How did the Japanese feel about this?  Rob kashiwagi said. “as far as I’m concerned I was born here and according to the constitution that I studied in school, that I had the bill of rights to protect me and until the very last minute I got onto the evacuation train I said this can’t be how could they do this to American?”  Putting myself in this shoes is difficult, what we did to our own people is horrible. Today we have been attacked by other nations on a few different occasions. We did not assume every person of this ethnicity was a threat or spy. They were not stripped of citizenship and pushed into camps. The United States acted irrationally when this decision was made. If was in  put into this situation I would feel lost and betrayed by the very county who gave me all my rights. I would return to my home land in Japan or go to a different country. I would not stay in the country that stabbed me in the back. During this ending of the war with so much happening it would be hard to trust that the government would not do it again, even with all of the organizations helping. faith in the United States died for many Americans.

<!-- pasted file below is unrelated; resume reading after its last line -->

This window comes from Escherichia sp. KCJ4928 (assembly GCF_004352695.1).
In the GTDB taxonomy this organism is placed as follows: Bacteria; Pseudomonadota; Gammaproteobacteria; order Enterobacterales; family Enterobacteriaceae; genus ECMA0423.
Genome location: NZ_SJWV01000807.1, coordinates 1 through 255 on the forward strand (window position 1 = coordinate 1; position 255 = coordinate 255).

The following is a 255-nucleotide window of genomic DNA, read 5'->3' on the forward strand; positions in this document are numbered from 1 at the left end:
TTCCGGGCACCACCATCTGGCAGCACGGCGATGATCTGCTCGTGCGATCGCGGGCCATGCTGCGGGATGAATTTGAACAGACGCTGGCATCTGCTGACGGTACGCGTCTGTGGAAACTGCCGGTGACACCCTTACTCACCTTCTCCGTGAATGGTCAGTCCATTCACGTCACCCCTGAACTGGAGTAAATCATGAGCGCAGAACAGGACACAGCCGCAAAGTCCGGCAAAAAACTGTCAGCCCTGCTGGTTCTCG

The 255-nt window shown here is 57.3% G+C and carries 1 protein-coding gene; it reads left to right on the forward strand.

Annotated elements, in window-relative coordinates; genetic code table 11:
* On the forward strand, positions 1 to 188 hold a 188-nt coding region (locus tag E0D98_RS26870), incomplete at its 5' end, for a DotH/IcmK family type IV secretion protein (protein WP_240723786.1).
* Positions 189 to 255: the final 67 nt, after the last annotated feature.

Japanese internment camps. History.com editor. 2009


US history editor. 2009


7 thoughts on “Japanese internment during the war

  1. I agree with you, Nick. I think our government acted completely irrationally and impulsively. On one end of the spectrum the government was scared, and was trying to assure the American people that they were safe. However, on the other hand they took things to a new extreme and ultimately incarcerated some of their own, American people. It’s a scary thought to think that something like this part of history could be repeated. Being able to acknowledge and stay educated in what has happened in the past, gives us the opportunity to learn and grown from these past mistakes.

    “These are valuable lessons for all Americans—citizens, immigrants and refugees alike—to remember as we confront challenges like Islamophobia, increasing hate violence, and the deep-seated nature of institutional racism that criminalizes Black and brown communities across the country.” (DENSHO).

  2. I agree they were trying to keep other people safe but looking at it it weren’t we’re kind of doing the same thing as hitler just not as aggressive. They put every person that resembled Japanese in camps. They were mad they didn’t care they wanted them to pay for what they did. Now we have to learn from what history we did in the pass so we don’t do it again. Good blog by the way!